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Tides of Infinity by Holly Friesen

Ricky Garni


The Way We Were


My Dad had a tattoo. It was a saber.

I thought it was a dachshund.


My Dad liked me because I thought it was a dachshund.


I liked my Dad because he had a saber that looked like a dachshund.


I like my Grandma because she first saw the dachshund

and didn’t know that it was a saber and screamed and

fainted and fell into the pool.



Ricky Garni has been published in MuDjoB, PigeonBike, Disingenuous Twaddle, VIs a Tergo, Quite Curious Literature, Rufous Salon, Guerilla Pamphlets, Used Furniture Review, Perhaps I Am Wrong About This World, and a host of other deliciously named periodicals.


Mike Maher




Adolescent Flaubert

announced that he wanted to spend the rest of his life

in an abandoned castle by the sea.

It's at times like these I can't say I blame him,

or that I wouldn't want to join him,

be his neighbor,

maybe even share a moat,

spend the day arguing about what Madame Bovary might have been like in the sack,

sending teasing letters to Julian Barnes about the real colors of that parrot,

or talking about dancing bears and pitying stars.

I want to be named after a star

or at least have a hurricane named after me.

"Tropical Storm mike Maher. Bombards Cuba."

"Hurricane mike Maher. Breaches the Levees."

Maybe Flaubert just didn't fit in,

like my cousin in seven schools in seven years,

like most birds in Northeastern winters.

The Jersey shoreline doesn't go anywhere when snowfall comes

because beaches don't die in winter;

they come alive.

She breathes easier with no one stepping on her lungs,

no flat-footed children or beach chair-wielding parents,

no Ken doing Barbie behind the dunes.

Solitude at last,

minus the grizzly old fisherman and his Labrador,

but they aren't unwelcome.

The man stares at a motionless Ferris wheel coming into view on the pier.

The Lab finds the ruins of a forgotten sand castle.

Moon still visible in the morning sky.

A horseshoe crab washes up.



Mike Maher lives, reads, and writes in the Pennsylvania's Pocono mountains. Some of his previous work has appeared in Calliope, and he is the recipient of the Martha E. Martin award for poetry and the Jim Barniak award for Journalism. He is also the founder and editor of Sea Giraffe, an online literary magazine.


Jessica Barksdale Inclan




In the strange garage of the old French

house, I found a stationary

bicycle, the pedals

loose, the seat a hard

plastic wedge.


Every morning

I rode, spinning nowhere

as I read novels

in a language

I can barely speak.


One the story of a woman

with horrible neighbors.

I still don’t know

what they did to her.


Outside, the holiday August

weather full of sun

and particulate matter.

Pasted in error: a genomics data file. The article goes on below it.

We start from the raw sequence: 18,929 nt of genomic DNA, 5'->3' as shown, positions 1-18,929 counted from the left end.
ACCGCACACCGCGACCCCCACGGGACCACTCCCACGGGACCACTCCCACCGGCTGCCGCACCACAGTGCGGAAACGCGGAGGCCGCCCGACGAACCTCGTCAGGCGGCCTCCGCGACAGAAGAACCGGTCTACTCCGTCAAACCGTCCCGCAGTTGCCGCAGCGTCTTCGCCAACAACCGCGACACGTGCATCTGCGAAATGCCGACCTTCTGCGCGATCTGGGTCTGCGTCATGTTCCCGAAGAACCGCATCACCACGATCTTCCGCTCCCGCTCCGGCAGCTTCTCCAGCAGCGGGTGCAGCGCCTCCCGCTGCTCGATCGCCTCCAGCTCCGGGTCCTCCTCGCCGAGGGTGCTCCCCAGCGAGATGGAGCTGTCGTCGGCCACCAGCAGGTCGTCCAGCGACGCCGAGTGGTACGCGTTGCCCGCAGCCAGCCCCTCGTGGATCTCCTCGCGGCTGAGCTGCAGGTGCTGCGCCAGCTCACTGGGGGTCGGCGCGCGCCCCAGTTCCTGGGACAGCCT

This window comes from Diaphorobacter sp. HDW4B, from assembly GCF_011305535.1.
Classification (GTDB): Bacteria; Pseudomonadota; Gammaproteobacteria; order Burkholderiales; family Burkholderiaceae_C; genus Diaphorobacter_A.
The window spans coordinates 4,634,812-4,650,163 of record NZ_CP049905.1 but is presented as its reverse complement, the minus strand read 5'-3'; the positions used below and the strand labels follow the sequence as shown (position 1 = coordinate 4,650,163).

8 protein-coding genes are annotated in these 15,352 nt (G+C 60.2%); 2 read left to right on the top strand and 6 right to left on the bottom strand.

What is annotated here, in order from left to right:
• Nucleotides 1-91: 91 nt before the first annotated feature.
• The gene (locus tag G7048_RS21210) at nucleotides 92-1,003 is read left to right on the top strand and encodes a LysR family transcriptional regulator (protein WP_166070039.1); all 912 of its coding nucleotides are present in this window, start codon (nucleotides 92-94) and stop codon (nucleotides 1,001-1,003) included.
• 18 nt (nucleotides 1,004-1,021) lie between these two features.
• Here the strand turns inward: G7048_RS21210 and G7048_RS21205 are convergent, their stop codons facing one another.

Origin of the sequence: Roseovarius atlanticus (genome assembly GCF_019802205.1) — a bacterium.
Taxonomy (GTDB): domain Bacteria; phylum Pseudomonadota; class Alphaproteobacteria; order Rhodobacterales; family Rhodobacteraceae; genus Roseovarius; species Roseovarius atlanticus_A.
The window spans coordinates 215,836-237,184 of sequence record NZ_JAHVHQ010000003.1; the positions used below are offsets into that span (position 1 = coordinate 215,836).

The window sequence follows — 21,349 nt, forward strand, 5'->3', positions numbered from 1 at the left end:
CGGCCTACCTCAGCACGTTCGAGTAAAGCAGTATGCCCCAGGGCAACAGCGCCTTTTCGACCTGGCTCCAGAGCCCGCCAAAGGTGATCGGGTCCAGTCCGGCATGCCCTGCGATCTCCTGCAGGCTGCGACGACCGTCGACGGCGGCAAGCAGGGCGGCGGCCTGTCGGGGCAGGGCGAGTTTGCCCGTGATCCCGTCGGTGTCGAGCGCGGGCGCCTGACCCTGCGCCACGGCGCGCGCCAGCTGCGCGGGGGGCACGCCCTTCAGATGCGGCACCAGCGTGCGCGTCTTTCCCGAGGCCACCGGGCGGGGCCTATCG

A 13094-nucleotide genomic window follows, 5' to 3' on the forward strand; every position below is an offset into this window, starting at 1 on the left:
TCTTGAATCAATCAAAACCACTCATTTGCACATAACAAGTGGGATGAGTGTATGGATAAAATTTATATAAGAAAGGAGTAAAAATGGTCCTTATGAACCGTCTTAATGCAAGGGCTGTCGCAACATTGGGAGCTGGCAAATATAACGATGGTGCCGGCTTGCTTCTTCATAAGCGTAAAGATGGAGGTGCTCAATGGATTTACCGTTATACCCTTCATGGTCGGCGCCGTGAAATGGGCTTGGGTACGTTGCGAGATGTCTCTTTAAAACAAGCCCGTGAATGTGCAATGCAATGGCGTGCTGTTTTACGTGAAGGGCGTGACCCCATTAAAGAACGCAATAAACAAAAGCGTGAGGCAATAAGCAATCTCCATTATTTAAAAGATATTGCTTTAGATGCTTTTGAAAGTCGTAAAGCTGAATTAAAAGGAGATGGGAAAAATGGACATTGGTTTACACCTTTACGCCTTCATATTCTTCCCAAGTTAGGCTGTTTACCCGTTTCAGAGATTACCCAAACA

In the garage, gloom

through a leaded window.


My husband would

hike in the forest,

along the ridge,

come home with tarts,

juice, tales of the baker’s

daughter with the big smile.


Over coffee, I’d have no stories

he wanted to hear,

my thoughts on home

and how once we got there,

I would leave him.



Jessica Barksdale Inclan is the author of twelve novels.  Intimate Beings will be re-released in mass market in September 2011.  You can read more about her at


Patricia Caspers



Ten Thousand Years






I first ate nori

on the linoleum floor

of the rental, from where

I couldn’t see Nana’s death bed.

Good for immunity, Dad said.

The Beatles sang “Yesterday”

through a derelict radio

as the seaweed pasted itself

to my teeth.

I couldn’t wash

the ocean from my mouth.





Dad dragged me

through the back door

of a late-night

Sac Town sushi bar,

its neon Open sign the same

shade of pink as the tuna display.

The itamae served Dad’s usual--

tongue-like slabs of salmon, shrimp, eel

over rectangles of rice.


He pushed at me

a circle spiral of white

and green glittering

with red tobiko.


Dad dropped a cup of saki

into his beer, raised it, and shouted



I opened my mouth

and closed my eyes.





Leave the rice,

the green paste, brown sauce,

salt roe.


I want bare sashimi

so sweet and easy,

it’s like kissing.





At Kai’s, my children lift bowls

with two hands,

slurp miso, swallow

the tofu whole, nibble

vinegared rice

from their fingers, smear

avocado, dare

the wasabi.


The waitress calls them by name.



their grandfather is pleased

with his bequest.



Patricia Caspers’ manuscript Life with Fever  was a finalist for the 2009 Many Mountains Moving poetry contest. She is managing fiction editor at Prick of the Spindle and has work forthcoming from Chest Journal and Spillway.

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